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It has been a few months since my last blog post about IT asset management was published. Daily events are causing rapid changes that organizations are having to adapt to, leaving IT leaders asking, “how do I account for all of my equipment”? This can be accomplished in a variety of ways, but the overall goal is knowing what assets we have, where they are located, and who is responsible for them. In part two of this blog series I discussed establishing a process of how to acquire assets. This blog post will outline how to maintain and keep accountability of these assets.
Once the asset acquisition process has been established, the real work of monitoring and maintaining these assets begins. When an asset arrives at the organization it needs to be logged, tagged, and configured with the organization’s baseline security standards before being assigned to an employee or installed in the production environment. These newly acquired assets should be tested in a controlled environment (test) to ensure that they are operating and functioning as intended before being placed into production. While this may be a tedious time-consuming task, the extra effort that is taken will help ensure that the production environment maintains its availability and that employees are able to complete their assigned responsibilities.
Once the asset has been allowed access to the production environment, monitoring and compliance with organizational standards needs to be maintained. Periodic audits throughout the year, to include a complete annual audit should occur to ensure that all assets are in locations where they had been assigned and to ensure that assets that were given to employees are accounted for. During these audits, if discrepancies are discovered, the asset management list should be updated with the new information. Lost or missing items need to be annotated, and if needed, the incident response plan should be initiated to ensure that organizational/customer information is protected.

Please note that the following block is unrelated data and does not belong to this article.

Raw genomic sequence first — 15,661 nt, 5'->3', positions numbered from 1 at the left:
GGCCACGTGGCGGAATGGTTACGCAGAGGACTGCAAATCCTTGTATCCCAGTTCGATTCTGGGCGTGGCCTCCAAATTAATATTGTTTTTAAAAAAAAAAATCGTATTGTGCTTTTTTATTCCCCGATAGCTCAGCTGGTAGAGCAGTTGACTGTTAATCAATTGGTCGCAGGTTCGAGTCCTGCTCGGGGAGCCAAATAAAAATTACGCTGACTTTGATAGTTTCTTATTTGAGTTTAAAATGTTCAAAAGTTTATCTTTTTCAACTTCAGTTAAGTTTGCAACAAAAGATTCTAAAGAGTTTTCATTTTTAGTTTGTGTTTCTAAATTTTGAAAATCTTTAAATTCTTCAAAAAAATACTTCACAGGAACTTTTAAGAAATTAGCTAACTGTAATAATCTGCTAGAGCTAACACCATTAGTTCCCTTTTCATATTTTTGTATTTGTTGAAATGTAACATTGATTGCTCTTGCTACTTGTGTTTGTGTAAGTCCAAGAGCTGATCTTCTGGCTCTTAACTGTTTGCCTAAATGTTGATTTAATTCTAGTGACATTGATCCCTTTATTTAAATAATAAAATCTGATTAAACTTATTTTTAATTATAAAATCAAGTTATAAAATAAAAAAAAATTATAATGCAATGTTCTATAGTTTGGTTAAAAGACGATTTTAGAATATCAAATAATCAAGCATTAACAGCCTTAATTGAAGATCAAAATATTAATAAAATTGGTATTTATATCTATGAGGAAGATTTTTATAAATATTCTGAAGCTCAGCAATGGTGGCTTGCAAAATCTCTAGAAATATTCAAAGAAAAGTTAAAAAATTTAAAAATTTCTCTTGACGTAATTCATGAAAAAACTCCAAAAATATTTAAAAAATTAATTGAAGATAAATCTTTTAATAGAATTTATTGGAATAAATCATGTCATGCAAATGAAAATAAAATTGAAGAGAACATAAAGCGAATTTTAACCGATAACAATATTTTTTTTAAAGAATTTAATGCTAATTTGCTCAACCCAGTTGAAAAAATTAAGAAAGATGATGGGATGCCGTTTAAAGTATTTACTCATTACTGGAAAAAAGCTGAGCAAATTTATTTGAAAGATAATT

As the Information Security Officer for Compass IT Compliance, I use a cyclical quarterly audit and conduct a complete inventory audit annually to ensure that all assets are accounted for and accurately tracked. Like many organizations, during these audits we will find minor discrepancies which are logged and then remediated as needed. I have found that the quarterly audits help ensure that employees are following our established procedures while also reducing time spent on our full annual audit. Regardless of how frequently these audits occur, the overall goal is to ensure that all assets are tracked and that no unauthorized assets are operating within the organization.
The process of monitoring and conducting audit inventories on a regular, scheduled basis is a requirement for many regulatory compliance frameworks and can help organizations establish an asset life cycle. Being able to replace items before they meet their end of life will greatly reduce employee down time while replacements are configured, however that will be discussed in the next blog post about safely disposing of assets when they are no longer needed by the organization. Contact us today to learn more about asset management and discuss your unique situation!